Farewell, Columbia

So this morning I was settling down and getting ready to write. My daughter was in watching Croc Files, NBC’s Saturday morning rehash of Steve Irwin cable programs. The show ended, and she wandered in to see what I was doing, then went somewhere else in the house.

After a few minutes, I realized she hadn’t turned the TV off, and as I walked into the TV room, I heard something about NASA losing contact with the space shuttle.

“Oh,” I thought. “They’re doing a documentary about the Challenger explosion.”

I went to turn the TV off, saw the vapor trail, and was reaching for the off button when I saw the crawler.

NASA LOSES CONTACT WITH SPACE SHUTTLE COLUMBIA.

I sat down on the coffee table and started to watch.

It became evident that outside of the initial videos and the pall over mission control in Houston, the media was grasping at straws. At one point, Buzz Aldrin was on NBC, then Fox, then had NBC asking for him again; he ended up in the NBC studios. All the networks could do was what they usually do at a time like this; show the same footage over and over again and like us, ask why. It’s typical of situations like this; the coverage is immediate, but the ratio of actual information to repetition – the video clips over and over and over, for example – is quite low.

All of this is moot, I guess, to what actually happened. The loss of another space shuttle. Launches or landings are now so commonplace that I was actually stunned that the Columbia disintegrated on approach to Florida. I assumed at first that it was a launch explosion.

My ignorance of the status of the shuttle mission aside, it still hurts when something like this happens. Like our soldiers, like our police and firemen, astronauts are our heroes. Perhaps this hurts so much because there are so few astronauts compared to the others; it makes the space program more personal. Look at the furor over the original seven Mercury astronauts at the height of the space race (as chronicled in Tom Wolfe’s The Right Stuff.)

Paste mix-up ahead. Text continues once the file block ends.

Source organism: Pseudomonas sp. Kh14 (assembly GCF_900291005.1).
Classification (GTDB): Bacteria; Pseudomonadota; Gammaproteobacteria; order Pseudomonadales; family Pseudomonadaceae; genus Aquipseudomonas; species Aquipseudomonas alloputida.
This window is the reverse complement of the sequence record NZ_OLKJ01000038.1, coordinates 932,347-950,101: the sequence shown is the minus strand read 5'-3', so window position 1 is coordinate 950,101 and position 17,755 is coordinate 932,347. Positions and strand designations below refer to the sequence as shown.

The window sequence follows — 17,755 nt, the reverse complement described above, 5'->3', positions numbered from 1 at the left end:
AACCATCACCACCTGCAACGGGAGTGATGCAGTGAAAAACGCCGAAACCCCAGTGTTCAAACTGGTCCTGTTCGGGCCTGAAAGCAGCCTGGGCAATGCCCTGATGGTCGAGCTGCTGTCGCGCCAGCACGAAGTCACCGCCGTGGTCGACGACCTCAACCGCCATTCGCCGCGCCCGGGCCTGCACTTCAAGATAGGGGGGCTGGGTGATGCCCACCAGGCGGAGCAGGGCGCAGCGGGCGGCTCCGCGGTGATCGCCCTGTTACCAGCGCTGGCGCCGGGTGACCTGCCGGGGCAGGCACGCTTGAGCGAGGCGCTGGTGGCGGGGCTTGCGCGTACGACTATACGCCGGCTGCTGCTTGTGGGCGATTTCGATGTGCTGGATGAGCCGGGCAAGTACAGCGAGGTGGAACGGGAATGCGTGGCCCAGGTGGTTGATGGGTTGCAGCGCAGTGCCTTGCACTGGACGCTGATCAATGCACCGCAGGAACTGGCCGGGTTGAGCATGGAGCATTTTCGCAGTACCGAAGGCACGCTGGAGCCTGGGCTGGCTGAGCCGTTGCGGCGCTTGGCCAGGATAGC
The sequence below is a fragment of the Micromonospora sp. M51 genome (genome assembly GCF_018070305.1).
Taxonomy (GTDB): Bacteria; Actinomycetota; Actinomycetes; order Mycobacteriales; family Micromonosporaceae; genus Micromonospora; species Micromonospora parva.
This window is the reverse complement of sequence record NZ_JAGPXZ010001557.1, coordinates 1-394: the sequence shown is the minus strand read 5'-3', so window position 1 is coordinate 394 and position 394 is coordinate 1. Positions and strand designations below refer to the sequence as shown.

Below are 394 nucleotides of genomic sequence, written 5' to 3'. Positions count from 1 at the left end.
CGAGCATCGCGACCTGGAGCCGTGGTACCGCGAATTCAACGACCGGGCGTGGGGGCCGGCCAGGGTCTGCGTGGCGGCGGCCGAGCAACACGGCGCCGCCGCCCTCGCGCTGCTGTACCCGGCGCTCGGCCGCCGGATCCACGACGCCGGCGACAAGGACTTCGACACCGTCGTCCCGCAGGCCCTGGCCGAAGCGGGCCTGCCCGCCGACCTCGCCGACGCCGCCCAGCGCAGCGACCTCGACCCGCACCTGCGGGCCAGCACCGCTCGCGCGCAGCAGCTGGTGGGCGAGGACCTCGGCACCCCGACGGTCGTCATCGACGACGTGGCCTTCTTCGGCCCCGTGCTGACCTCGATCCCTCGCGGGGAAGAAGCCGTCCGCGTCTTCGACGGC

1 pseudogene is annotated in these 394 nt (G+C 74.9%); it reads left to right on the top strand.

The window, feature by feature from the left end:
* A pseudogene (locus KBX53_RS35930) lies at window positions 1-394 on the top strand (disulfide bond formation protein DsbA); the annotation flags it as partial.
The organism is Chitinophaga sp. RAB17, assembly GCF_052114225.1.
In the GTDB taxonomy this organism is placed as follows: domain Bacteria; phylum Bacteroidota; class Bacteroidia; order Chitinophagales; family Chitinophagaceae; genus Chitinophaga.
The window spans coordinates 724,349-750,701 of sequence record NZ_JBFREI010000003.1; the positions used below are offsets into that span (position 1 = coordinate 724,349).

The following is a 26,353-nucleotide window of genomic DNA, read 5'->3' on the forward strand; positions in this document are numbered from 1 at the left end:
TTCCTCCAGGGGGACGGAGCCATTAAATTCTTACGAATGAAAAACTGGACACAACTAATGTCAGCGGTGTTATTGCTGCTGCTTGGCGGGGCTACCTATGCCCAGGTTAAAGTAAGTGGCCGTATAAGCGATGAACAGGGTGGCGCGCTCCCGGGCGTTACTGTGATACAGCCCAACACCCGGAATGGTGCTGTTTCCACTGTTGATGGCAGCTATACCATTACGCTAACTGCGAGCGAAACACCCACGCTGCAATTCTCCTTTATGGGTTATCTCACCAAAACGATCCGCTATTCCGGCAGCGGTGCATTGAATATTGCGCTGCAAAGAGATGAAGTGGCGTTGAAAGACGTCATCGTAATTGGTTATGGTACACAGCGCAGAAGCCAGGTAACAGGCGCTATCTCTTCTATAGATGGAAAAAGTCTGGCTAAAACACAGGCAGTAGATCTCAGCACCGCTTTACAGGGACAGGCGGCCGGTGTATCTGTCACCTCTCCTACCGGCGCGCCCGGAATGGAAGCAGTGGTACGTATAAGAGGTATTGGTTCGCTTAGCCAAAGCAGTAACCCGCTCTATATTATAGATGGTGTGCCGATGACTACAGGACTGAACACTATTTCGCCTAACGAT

Now there are many more astronauts in the program, but they still only go up seven at a time. And seven is a magic number, one that is supposedly optimal in human memory. Seven seas, seven dwarves, seven wonders of the world. The reason why U.S. phone numbers are seven digits long (those of us who now live in areas where the area code is required on all calls notwithstanding).

With millions of policemen, firemen and soldiers, it is hard to put a face on the ideals of courage in the face of danger. It is only when we lose them in sufficient numbers – during wars, or during disasters such as 9/11 – that it makes us pause to consider the dangers they face on a daily basis.

So our astronauts, because of their scarcity and high profile, become that face for us. It’s the world’s most dangerous profession (shuttle missions now have about a 2% failure rate). But it’s also the profession that inspires us the most as a nation, exemplifying the can-do American spirit of triumph in the face of overwhelming odds. Astronauts are our last link to the fading rose that first bloomed at the end of the Second World War, that science had all the answers, the key to humanity’s best shot at making this world over into a true utopia.

Now it’s the 21st century and science hadn’t answered all of our questions. Breakthroughs are met with cynicism and raise more questions than they answer. Here we are, in the time when magazines like Popular Science predicted things like flying cars, disposable suits and meals-in-a-pill – and nothing much has changed. Science looks more like a bogeyman than a savior.

It’s a testament to the seven of the Columbia – and to those on the Challenger; to those past astronauts, living and dead; and to those who will certainly continue following the dream into space – that they still inspire us and keep our excitement high over the prospect of scientific discovery. And in spite of our blase attitude about their chosen line of work, we can still be moved to tears when we lose them.

With good reason.

Those are my thoughts on the subject of today, rambling and misshapen as they are. They could have been shorter, better, more concise. But maybe they wouldn’t have had the passion that this raw version does.

NP – Nothing. It didn’t seem right.

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